Released August 30th, 2014. Mastered and produced in Montreal, Canada.
Eau de Vie, is an album that speaks of Love. A Love Supreme. The Love of all loves. The love of my life. The Love the humans should feel for everyone around them, on the planet, and also for all living things. Animals, plants, fish, everything.
Le Jazz Collab obviously places a premium on collaboration, so it is important to identify the players on this album. They are some of the best musicians I know: top players all, from Montreal, from Costa Rica and from California.
First I must tell you about Roberto Barlettano, a Quebecois ex-patriate jack of all trades, who asked me when he laid down the very first Precision bass ostinato on a Love Supreme: “Why? Why would anyone want to do this?” Roberto was right. At first, the song was a twenty minute loop with not much more than a bass track that looped twice because after ten minutes of playing the same riff over and over again, Roberto said “That’s enough”, but I still had ten minutes of steady grooving bass. I had a vision of a montage, a series of vignettes, sort of like walking through an art gallery and looking at different pieces and paintings.
I used Jaco Pastorius’ method of recording everyone without hearing a lot of what everyone else did, as on the “Crisis” from the Word of Mouth album. Then I edited the sections together like Miles and Teo Macero might have done — as in A Tribute to Jack Johnson, for instance. Those are two production techniques which I have always admired. I have no pretension of approaching the level of musicianship of these great artists, but real artists steal, as the saying goes.
The drums keep it all together on two tracks, with Mike DiNardo playing them, on “A Love Supreme” and on “Dad’s Sweet Love”. Mike is a Montreal musician I met in Costa Rica a few years back. Mike has awesome musicality — more than “just” a drummer, Mike is an accomplished singer, songwriter, guitar player and also plays keyboards. He plays each year with the Dream Machine, the house band at Villa del Sueno. It’s a real pleasure to work with Mike, one of the sweetest people I know.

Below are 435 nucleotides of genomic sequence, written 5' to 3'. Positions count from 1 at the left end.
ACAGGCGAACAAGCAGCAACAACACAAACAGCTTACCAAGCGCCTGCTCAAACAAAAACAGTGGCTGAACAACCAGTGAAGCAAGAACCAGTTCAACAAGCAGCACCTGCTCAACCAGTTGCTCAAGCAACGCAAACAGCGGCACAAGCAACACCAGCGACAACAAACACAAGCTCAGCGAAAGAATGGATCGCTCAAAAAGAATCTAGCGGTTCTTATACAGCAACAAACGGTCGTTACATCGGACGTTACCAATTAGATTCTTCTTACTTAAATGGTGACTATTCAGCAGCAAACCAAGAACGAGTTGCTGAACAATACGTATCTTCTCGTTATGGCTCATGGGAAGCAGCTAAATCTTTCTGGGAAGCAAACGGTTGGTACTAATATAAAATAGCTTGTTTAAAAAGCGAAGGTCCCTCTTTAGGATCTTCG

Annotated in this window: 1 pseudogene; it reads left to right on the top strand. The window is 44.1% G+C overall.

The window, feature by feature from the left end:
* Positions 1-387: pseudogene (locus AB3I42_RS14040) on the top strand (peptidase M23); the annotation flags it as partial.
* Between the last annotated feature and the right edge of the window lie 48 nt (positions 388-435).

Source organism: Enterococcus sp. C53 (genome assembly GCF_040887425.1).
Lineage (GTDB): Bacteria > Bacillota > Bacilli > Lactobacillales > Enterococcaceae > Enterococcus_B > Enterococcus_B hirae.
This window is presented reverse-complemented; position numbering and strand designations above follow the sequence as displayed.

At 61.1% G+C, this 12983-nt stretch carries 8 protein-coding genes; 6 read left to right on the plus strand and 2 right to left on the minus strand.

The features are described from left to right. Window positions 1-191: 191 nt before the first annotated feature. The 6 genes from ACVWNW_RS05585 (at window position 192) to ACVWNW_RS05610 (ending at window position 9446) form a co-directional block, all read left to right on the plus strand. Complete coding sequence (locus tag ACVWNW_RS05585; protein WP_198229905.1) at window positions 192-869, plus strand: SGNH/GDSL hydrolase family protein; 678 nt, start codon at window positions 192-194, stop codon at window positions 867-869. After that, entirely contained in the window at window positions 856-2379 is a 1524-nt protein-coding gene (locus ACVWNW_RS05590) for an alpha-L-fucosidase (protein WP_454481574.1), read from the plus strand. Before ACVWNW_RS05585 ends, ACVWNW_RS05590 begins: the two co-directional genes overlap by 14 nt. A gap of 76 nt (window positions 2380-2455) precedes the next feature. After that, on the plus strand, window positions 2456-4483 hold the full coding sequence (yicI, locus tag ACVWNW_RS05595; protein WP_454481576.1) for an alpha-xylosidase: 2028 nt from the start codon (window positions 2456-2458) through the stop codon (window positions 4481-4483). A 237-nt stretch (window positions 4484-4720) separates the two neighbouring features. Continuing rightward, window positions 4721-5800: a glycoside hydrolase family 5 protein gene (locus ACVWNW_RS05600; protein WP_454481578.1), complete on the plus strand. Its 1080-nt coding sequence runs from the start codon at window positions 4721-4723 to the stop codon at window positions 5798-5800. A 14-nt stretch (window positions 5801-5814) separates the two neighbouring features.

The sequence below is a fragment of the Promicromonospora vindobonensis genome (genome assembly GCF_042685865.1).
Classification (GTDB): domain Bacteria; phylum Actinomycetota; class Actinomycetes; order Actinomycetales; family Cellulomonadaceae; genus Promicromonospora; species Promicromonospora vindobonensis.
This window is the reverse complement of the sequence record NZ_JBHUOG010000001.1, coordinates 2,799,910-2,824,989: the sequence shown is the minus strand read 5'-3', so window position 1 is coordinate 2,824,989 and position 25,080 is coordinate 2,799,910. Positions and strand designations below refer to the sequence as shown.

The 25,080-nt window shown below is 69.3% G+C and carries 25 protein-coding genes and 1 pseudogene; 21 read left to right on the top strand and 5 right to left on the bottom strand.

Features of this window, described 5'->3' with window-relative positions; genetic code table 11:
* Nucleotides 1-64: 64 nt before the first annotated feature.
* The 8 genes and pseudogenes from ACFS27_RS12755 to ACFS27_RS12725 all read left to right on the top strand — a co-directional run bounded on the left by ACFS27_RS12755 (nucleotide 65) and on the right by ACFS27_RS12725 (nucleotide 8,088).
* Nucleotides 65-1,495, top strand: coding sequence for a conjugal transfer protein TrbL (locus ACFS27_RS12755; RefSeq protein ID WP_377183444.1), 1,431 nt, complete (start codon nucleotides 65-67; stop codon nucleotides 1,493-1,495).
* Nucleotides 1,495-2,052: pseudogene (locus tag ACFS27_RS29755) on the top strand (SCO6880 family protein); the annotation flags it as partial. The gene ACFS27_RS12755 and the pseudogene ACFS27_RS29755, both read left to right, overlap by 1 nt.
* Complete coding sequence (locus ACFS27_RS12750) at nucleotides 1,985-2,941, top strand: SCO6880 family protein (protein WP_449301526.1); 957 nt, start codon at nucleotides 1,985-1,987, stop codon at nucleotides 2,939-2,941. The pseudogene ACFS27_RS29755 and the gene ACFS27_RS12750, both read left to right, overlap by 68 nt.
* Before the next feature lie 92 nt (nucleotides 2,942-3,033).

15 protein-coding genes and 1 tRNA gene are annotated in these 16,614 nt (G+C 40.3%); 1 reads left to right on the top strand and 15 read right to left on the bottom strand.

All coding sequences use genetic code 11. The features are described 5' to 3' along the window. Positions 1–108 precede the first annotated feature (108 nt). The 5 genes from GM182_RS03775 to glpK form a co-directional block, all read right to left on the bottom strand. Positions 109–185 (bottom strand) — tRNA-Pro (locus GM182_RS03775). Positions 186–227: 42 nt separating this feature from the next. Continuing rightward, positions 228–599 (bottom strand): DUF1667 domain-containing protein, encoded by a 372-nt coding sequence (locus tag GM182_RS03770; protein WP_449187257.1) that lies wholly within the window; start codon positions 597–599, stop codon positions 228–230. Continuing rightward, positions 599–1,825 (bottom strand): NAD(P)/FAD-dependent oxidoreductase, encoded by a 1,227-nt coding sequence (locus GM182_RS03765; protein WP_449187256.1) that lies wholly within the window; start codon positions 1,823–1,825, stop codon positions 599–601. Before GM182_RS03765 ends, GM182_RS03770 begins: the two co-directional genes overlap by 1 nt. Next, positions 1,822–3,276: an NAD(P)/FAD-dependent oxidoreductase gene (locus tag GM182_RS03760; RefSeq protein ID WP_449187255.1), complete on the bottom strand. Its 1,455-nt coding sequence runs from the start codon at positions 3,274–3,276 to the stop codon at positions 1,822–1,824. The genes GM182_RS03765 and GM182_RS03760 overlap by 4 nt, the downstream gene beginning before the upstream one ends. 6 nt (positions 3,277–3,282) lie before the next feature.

Adding Asian depth to the rhythm section is Rajiv Parikh on tabla. Rajiv is a gifted player who studied with the great Zakir Hussain, and was a founding member of the innovative pan cultural jamband, New Monsoon.
There are three bassists on “A Love Supreme”. Bill Bennett, who began his career in the music business at the Smithsonian Institution as a producer, played upright bass on the song in Costa Rica, where I recorded him with a basic mic and pickup setup. Bill told me “Put that bass up one octave and process it. See what happens.” This is a bit of the musical spice you hear in “A Love Supreme” — a sort of shimmering Eberhard Weber-type of sound. It just sings. Bill is the most musically learned person I have ever met.